III. Controlling Missiles and Space Weapons


The United States Government regards the Anti-Ballistic Missile (ABM) Treaty as the cornerstone of strategic stability, and is committed to its continued effectiveness. By constraining defenses against strategic ballistic missiles, the Treaty ensures the viability of strategic nuclear deterrent forces and enables significant reductions in offensive nuclear weapons under the START treaties.

The ABM Treaty of 1972 prohibits deployment of a defense of national territory against strategic ballistic missile attack. As modified by a Protocol signed in 1974, the Treaty permits the United States and the Soviet Union each one deployment area for ABM defenses to protect either the national capital or an ICBM deployment area. The Soviet Union chose, and Russia now maintains, an ABM defense of Moscow. The United States deployed the Safeguard ABM system complex to defend the ICBM deployment area at Grand Forks, North Dakota; it has been inactive since 1976.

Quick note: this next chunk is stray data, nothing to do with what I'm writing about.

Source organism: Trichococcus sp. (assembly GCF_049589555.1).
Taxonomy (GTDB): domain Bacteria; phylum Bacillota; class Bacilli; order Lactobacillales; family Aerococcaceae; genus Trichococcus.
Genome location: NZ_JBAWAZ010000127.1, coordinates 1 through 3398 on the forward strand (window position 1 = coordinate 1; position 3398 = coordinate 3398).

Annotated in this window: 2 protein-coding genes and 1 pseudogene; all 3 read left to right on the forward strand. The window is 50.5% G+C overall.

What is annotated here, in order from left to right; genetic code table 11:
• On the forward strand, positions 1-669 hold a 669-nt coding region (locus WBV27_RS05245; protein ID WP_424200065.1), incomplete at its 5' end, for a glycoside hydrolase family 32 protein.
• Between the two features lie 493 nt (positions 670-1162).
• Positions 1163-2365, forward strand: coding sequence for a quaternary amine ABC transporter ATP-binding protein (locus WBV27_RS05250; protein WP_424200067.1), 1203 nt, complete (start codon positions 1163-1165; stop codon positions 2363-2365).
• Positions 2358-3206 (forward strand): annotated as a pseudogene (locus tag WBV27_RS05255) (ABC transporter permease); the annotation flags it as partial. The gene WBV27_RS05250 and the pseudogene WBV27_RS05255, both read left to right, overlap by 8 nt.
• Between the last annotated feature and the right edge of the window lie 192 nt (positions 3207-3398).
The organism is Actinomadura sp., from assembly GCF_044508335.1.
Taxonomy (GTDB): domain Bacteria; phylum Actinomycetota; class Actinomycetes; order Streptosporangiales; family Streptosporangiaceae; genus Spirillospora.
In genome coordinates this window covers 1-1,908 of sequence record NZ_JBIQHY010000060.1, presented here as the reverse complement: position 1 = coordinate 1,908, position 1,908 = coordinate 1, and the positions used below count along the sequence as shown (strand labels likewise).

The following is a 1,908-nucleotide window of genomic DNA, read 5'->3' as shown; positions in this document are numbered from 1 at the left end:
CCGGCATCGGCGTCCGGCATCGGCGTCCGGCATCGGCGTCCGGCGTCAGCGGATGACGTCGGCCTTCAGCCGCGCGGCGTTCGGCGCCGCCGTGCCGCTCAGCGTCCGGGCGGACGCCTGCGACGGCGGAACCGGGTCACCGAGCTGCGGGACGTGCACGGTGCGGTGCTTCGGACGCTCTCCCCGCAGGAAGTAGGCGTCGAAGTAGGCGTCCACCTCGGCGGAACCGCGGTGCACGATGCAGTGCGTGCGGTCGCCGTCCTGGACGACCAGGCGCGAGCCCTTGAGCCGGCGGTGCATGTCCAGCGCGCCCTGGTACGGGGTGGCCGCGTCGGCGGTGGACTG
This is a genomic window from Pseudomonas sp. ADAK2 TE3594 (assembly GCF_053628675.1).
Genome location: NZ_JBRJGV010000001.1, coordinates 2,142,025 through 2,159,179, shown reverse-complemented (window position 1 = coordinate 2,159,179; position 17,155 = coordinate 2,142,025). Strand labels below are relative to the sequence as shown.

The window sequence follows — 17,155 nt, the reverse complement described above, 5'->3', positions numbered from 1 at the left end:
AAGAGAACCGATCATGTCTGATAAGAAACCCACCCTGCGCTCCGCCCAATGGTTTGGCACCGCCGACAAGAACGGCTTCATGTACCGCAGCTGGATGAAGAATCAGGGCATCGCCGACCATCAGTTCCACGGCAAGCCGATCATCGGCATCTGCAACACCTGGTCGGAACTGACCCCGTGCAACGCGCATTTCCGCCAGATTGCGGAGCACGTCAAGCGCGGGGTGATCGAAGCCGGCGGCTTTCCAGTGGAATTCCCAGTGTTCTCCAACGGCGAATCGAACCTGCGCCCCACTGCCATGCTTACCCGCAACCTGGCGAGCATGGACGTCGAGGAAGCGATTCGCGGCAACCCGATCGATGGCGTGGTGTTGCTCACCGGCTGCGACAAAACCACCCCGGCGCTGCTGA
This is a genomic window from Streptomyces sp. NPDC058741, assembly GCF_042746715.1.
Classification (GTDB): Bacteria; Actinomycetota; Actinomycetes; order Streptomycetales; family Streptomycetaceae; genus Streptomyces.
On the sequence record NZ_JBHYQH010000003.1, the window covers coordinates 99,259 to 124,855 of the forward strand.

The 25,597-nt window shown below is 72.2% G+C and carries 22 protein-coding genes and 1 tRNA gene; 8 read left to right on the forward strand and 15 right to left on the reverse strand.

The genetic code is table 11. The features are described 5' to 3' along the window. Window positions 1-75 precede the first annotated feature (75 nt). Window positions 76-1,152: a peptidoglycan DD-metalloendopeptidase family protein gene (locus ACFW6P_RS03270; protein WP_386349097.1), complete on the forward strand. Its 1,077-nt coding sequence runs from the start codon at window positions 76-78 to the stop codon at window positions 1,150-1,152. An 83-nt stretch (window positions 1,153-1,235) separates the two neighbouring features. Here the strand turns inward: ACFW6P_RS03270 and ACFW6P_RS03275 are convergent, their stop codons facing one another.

Treaty Article XIII provides for establishment of the Standing Consultative Commission (SCC), a forum in which the treaty parties deal with matters of treaty implementation. The SCC meets at least twice yearly to work on matters of relevance to the operation of the Treaty. Additionally, Article XIV calls for a review of the Treaty every five years.

Recent ABM Treaty Developments

In 1993, the Clinton Administration examined the ABM Treaty in the context of an overall review of national security issues, and concluded that the Treaty should be retained and its viability and integrity maintained. This, in turn, required updating the Treaty to agree on state succession to the Treaty following the dissolution of the Soviet Union. Additionally, in order to ensure that development and deployment of theater ballistic missile defense (TMD) systems proceeded in a manner compliant with the ABM Treaty, the Administration undertook to clarify Article VI of the Treaty to distinguish TMD systems, not limited by the Treaty, from ABM systems, which are limited by the Treaty.